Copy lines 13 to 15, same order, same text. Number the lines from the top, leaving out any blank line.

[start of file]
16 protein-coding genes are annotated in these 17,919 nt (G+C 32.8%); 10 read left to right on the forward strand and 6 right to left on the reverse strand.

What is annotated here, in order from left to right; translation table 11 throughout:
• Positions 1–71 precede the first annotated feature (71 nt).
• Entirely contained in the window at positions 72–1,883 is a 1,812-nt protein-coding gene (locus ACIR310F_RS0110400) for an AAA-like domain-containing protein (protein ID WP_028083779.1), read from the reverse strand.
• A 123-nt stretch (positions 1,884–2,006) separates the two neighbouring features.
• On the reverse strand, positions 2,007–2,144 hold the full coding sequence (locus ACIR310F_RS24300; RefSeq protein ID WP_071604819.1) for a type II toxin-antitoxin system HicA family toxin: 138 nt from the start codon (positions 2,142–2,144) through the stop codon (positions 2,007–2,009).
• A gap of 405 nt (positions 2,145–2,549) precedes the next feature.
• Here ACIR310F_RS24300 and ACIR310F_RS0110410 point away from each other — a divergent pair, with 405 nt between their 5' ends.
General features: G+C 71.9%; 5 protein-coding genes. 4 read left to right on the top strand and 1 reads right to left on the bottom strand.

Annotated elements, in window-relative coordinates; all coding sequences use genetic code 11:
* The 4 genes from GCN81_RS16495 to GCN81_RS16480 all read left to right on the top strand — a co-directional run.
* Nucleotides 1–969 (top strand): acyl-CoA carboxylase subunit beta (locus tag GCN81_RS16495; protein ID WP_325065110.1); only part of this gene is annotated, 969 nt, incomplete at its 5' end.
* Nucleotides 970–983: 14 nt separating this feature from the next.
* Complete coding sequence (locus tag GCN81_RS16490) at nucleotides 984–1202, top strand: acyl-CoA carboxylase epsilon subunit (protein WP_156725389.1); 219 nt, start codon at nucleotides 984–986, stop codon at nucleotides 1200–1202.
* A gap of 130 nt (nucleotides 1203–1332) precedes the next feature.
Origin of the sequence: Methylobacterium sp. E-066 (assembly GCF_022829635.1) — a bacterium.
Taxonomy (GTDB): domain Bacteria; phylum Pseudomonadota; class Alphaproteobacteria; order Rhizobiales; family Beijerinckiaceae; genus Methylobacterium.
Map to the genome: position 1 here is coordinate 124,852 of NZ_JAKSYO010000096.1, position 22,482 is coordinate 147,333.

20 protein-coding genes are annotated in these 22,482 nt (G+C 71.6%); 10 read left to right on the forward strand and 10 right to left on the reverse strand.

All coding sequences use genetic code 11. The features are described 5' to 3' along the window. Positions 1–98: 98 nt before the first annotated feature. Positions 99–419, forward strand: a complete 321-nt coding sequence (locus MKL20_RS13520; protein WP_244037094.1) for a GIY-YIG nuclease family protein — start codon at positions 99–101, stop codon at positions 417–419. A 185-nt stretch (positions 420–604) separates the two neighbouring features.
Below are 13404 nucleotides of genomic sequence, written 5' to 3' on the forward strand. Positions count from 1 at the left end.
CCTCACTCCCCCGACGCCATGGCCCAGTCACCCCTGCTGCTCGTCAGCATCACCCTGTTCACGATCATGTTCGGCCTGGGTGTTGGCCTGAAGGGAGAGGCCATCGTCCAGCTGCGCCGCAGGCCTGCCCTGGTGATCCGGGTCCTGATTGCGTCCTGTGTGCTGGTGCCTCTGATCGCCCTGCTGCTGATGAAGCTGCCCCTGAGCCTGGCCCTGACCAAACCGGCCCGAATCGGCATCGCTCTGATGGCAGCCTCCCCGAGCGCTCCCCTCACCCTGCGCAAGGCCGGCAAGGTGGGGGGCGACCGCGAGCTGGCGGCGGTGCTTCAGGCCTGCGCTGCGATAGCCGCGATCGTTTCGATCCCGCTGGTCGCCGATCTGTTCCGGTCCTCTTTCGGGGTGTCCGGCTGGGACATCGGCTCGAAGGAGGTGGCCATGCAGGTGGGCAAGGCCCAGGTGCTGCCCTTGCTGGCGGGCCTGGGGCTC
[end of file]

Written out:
* Nucleotides 970–983: 14 nt separating this feature from the next.
* Complete coding sequence (locus tag GCN81_RS16490) at nucleotides 984–1202, top strand: acyl-CoA carboxylase epsilon subunit (protein WP_156725389.1); 219 nt, start codon at nucleotides 984–986, stop codon at nucleotides 1200–1202.
* A gap of 130 nt (nucleotides 1203–1332) precedes the next feature.